13. The preceding page was brought to you by Fit to Print, 7th Edition, pages 84-86. Get it??

  14. Embedded Citations: You have to cite everything that is not your own. In English (and the Humanities), we use MLA style citations. In Sciences you use APA. Or, you do what the teacher tells you. Within your essay, after you give your support, put (author’s last name page number); there is a space between the author’s last name and page number, not a comma. There are a couple other ways to show where you got material; let’s just use this way for now. If you use the same author AND page number twice in a row, you only need to cite it the second time. If this is too confusing, cite every support.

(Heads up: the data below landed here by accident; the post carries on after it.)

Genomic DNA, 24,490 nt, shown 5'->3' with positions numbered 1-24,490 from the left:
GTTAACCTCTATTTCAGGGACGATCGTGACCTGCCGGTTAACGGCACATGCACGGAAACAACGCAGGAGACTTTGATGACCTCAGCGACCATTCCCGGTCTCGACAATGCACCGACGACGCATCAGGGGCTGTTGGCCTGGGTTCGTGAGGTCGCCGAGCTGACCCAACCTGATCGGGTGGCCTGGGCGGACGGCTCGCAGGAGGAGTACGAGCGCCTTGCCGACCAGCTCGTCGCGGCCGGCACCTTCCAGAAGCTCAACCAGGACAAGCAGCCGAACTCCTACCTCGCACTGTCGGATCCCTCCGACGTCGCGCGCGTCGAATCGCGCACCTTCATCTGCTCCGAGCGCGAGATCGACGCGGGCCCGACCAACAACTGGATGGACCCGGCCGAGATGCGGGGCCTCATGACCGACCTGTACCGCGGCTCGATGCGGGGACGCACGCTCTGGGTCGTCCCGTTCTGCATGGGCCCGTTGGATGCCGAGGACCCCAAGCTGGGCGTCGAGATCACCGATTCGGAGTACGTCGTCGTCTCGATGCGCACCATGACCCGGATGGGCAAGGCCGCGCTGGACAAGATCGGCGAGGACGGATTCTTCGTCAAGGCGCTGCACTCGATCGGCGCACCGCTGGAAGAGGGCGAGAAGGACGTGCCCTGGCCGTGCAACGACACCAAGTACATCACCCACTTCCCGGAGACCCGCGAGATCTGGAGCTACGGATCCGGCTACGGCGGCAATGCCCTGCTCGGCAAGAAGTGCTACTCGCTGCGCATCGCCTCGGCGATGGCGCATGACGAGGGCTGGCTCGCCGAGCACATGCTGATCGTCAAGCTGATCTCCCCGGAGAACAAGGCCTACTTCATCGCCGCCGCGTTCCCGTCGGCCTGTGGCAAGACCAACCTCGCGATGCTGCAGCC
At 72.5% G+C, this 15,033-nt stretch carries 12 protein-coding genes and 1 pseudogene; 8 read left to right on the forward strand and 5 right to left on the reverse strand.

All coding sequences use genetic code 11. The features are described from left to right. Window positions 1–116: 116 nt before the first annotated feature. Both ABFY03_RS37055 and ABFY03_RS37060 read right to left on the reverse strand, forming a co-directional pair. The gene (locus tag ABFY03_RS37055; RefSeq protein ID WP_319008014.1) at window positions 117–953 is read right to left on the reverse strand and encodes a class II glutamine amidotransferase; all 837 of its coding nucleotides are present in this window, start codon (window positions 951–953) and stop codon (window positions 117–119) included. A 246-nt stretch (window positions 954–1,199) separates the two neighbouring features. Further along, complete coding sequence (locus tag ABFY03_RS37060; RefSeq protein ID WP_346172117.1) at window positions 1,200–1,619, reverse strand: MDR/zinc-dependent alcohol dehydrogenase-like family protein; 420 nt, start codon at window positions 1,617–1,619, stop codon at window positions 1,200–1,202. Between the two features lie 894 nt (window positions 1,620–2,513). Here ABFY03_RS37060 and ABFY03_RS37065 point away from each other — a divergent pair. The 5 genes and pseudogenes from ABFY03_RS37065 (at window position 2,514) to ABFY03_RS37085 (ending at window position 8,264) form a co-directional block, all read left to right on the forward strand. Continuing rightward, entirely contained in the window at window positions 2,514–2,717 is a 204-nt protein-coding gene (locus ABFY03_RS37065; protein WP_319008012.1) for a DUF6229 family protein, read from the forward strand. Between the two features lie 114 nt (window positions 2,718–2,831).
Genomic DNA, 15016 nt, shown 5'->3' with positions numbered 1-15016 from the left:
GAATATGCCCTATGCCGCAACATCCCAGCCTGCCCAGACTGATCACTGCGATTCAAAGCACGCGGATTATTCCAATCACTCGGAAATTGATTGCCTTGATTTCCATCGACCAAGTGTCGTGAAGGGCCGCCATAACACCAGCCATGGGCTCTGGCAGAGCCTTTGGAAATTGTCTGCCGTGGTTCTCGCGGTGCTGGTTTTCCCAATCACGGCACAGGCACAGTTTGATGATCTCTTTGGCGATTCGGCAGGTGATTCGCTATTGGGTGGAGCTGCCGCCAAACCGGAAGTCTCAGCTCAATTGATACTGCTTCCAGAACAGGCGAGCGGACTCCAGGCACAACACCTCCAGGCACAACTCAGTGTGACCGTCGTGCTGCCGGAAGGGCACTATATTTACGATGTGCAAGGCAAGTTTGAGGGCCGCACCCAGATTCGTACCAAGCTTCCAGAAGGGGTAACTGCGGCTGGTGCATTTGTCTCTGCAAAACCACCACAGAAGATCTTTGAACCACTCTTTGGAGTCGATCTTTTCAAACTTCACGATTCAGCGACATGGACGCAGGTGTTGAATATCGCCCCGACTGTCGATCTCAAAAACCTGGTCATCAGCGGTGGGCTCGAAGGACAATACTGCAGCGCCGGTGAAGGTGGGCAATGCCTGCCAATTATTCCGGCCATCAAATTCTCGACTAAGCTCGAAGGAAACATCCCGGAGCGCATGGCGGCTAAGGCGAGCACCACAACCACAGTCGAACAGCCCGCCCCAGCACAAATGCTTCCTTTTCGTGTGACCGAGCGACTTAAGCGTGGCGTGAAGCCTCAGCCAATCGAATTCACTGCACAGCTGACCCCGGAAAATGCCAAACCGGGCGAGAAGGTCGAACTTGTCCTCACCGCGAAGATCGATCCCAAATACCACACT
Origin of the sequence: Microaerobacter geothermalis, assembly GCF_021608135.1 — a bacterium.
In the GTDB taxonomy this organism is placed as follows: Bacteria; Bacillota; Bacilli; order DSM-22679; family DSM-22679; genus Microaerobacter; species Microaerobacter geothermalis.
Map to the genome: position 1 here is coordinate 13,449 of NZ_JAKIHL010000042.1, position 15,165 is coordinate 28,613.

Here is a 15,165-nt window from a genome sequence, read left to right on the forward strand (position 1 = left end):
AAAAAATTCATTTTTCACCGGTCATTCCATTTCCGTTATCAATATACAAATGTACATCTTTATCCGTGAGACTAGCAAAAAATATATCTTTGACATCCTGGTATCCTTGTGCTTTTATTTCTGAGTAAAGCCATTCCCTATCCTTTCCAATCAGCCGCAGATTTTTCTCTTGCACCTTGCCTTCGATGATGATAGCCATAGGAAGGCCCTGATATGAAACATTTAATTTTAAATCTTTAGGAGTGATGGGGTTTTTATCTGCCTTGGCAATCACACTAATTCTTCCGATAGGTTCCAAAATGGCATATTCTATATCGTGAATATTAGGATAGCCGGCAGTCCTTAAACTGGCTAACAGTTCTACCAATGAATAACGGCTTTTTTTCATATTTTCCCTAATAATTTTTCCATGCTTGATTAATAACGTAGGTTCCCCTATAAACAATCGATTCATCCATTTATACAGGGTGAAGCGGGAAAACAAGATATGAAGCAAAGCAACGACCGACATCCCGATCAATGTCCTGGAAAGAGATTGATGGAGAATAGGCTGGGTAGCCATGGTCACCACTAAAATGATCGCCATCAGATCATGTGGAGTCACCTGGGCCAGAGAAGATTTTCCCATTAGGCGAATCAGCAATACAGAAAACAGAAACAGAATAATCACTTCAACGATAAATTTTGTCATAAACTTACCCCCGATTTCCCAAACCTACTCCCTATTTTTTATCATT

15. How to make a Works Cited: Look in the yellow pages of your agenda but BEWARE – MLA Works Cited has changed (you can also go to www.easybib.com, which is free, and perfect). We are now using MLA 7th edition – this means your Fit to Print is outdated too. Printed Source It is outdated; online is supposed to be correct. New correct MLA Works Cited for a book: Last name of author, first name of author Title of work (italicized) Edition used Volume number City of publication Name of publisher Year of publication Medium of publication (print) Buckley, Joanne. Fit to Print, 7th Edition. Toronto: Nelson, 2009. Print. This is the new thing